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84% of Job Seekers Make This Rookie Mistake — And It’s Totally Avoidable

Updated July 29, 2016
by Susan Shain
Contributor

Looking for a new job is always tough.

But it’s especially sucky when you’re getting tons of rejections… and have no idea what you’re doing wrong.

Although the job market has greatly improved over the past few years, the competition is still stiff — and sometimes it’s the little things that make your application end up in the recycling bin.

A new CareerBuilder survey of more than 3,000 full-time workers across the country revealed five common mistakes made by job seekers.

And some of them are so small, you probably don’t even know you’re making them…

1. Sending a Generic Resume

If you’re sending the same resume to every employer, you might as well not even bother.

Hiring managers can spot generic applications a mile away, and will assume you don’t care about getting the job if you don’t care enough to bother tailoring your application.

Customizing your resume is easy, and 54% of job seekers don’t do it.

Don’t be like them.

2. Not Using the Hiring Manager’s Name

The most common mistake, according to CareerBuilder?

Not personalizing your cover letter with the hiring manager’s name.

A whopping 84% of job seekers don’t do this, instead starting their letters with a “Dear Hiring Manager” or “To Whom it May Concern.”

It just takes a little sleuthing to find the hiring manager’s name. First, try calling the employer and asking who it is.

If that doesn’t work, at least find the name of the human resources manager by doing a quick Google or LinkedIn search.  

3. Forgetting a Cover Letter

I can’t even believe this is a thing. Not including a cover letter is just madness.

Don’t be like 45% of job seekers — send a cover letter with your resume. That’s where you can truly sell yourself and explain why you want a particular job.

If you need some inspiration, check out this ultra-sweet cover letter.

4. Neglecting to Follow Up

Submitted your application? Nailed your interview? Awesome, but your work’s not done yet!

If you don’t hear back from an employer after applying, follow up.

More than a third of job seekers (37%) don’t do this and — who knows? — your application could’ve gotten lost in the interwebs. So it’s worth ONE quick phone call or email to make sure it was received.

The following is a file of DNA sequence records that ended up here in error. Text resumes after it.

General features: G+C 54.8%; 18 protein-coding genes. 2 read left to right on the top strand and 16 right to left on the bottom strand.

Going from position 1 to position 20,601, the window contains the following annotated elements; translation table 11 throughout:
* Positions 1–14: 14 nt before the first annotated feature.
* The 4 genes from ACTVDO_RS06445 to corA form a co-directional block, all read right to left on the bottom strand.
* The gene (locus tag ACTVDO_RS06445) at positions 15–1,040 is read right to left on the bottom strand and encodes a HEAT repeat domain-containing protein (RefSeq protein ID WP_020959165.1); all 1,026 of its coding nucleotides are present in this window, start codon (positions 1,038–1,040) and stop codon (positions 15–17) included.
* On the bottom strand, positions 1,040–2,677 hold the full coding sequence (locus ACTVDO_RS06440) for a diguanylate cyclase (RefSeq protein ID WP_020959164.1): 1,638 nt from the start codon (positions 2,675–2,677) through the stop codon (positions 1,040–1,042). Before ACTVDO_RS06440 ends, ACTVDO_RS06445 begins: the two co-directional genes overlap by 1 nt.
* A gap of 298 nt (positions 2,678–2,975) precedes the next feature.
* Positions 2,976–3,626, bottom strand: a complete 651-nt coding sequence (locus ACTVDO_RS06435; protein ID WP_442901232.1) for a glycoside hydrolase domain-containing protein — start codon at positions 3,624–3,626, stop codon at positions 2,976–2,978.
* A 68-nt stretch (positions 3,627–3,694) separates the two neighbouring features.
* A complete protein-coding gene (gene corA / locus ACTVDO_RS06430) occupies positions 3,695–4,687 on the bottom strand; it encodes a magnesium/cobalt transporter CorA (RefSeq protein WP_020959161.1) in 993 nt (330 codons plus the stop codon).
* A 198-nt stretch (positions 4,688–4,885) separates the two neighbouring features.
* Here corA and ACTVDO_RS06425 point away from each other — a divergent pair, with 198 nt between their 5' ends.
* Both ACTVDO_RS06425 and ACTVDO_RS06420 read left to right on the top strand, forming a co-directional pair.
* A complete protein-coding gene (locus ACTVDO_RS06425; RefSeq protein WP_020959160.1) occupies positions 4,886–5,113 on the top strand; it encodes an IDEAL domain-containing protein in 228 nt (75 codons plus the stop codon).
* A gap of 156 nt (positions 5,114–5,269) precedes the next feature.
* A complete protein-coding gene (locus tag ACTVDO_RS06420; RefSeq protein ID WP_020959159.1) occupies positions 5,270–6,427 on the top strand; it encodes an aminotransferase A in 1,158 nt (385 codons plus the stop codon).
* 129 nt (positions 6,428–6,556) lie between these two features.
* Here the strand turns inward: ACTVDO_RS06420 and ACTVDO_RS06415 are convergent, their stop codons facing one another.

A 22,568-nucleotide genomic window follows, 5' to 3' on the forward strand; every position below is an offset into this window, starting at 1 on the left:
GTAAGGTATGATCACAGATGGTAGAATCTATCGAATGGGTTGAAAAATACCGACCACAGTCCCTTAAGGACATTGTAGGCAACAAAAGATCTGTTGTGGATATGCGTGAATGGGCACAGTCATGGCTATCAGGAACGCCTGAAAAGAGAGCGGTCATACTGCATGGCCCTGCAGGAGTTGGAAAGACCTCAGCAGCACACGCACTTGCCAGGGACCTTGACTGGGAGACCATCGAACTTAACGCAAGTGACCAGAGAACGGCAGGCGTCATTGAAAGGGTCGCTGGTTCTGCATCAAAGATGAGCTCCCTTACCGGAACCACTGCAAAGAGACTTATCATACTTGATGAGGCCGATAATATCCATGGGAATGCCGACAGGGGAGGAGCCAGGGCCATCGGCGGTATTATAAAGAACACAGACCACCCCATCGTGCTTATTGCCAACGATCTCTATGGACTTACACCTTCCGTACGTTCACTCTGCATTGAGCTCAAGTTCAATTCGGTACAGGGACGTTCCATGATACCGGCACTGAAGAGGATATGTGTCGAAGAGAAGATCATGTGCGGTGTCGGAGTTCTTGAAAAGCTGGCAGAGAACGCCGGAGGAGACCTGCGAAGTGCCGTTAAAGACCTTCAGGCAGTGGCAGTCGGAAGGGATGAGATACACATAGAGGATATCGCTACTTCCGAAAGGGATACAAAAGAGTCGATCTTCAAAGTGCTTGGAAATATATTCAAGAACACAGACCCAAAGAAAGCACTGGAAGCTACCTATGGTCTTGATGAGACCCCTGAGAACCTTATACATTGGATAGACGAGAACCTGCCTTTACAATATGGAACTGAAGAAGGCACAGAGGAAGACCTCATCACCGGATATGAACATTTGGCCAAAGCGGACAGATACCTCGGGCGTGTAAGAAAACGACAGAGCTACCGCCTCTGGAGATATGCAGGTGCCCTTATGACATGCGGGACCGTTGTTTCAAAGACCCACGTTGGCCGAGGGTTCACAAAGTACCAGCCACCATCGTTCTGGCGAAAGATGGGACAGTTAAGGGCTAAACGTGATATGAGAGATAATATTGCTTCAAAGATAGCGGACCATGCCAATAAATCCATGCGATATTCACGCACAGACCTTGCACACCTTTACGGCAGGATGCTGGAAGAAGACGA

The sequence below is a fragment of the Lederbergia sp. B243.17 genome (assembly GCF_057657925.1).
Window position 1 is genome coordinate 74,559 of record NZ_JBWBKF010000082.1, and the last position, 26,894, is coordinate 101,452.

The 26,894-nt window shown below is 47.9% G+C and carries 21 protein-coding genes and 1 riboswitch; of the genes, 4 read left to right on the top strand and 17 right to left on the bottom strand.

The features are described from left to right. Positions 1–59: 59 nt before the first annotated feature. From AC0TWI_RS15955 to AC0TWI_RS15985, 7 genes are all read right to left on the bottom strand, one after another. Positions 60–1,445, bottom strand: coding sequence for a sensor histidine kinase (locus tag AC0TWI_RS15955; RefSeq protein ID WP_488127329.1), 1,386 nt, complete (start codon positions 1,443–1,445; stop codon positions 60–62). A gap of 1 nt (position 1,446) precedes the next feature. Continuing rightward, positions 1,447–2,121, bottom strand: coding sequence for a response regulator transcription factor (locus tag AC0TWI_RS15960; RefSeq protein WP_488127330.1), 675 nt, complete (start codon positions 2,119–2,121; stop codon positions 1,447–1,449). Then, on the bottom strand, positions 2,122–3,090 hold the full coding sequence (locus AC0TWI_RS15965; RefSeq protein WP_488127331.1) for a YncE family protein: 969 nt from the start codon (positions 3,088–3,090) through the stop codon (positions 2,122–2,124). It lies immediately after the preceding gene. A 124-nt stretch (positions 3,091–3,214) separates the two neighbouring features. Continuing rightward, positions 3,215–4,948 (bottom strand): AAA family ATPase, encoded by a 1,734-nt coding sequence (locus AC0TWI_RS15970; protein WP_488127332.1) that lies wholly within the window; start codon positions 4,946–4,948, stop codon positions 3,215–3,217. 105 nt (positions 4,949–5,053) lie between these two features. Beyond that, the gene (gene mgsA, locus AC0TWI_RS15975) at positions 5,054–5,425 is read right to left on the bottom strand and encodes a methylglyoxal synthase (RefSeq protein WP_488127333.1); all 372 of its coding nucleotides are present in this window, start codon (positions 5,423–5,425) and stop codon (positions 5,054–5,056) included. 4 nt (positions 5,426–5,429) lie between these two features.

5. Not Sending a Thank-You Note

Don’t forget the thank-you note, either; it’s an easy step 57% of job seekers don’t take.

Buy some greeting cards and a pack of stamps, and keep them in your desk. As soon as you return from an interview, send that sucker off!

Why You Should Stop Making These Mistakes

These steps may sound small, but they add up. If you don’t believe me, just ask Erin O’Neill, our People and Culture Manager here at The Penny Hoarder.

Not only does she see all of the applications we receive — saying “generic resumes are the WORST” — but her unique approach is one of the reasons she was hired.

“I didn’t have time to create a new dope resume tailored to the job, which is what I knew I had to do to get noticed,” O’Neill says.

So she bought a $15 resume template off Etsy and edited it to reflect her info. In her cover letter, she was “brutally honest,” even risking “sounding like a nutter” to show her personality and how much she wanted the job.

Oh, and…

“I also included ‘Moves like Jagger’ on my skill set,” she says, “but you’d have to check with Kyle” — The Penny Hoarder’s founder and CEO — “on whether that factored into my success.”

Kyle’s response?

“Totally. The resumes all start to look alike after a while, so anything you can do to stand out is worth it!”

Your Turn: Have you ever made any of these job-hunting mistakes?

Susan Shain, senior writer for The Penny Hoarder, is always seeking adventure on a budget. Visit her blog at susanshain.com, or say hi on Twitter @susan_shain.

by Susan Shain
Contributor for The Penny Hoarder

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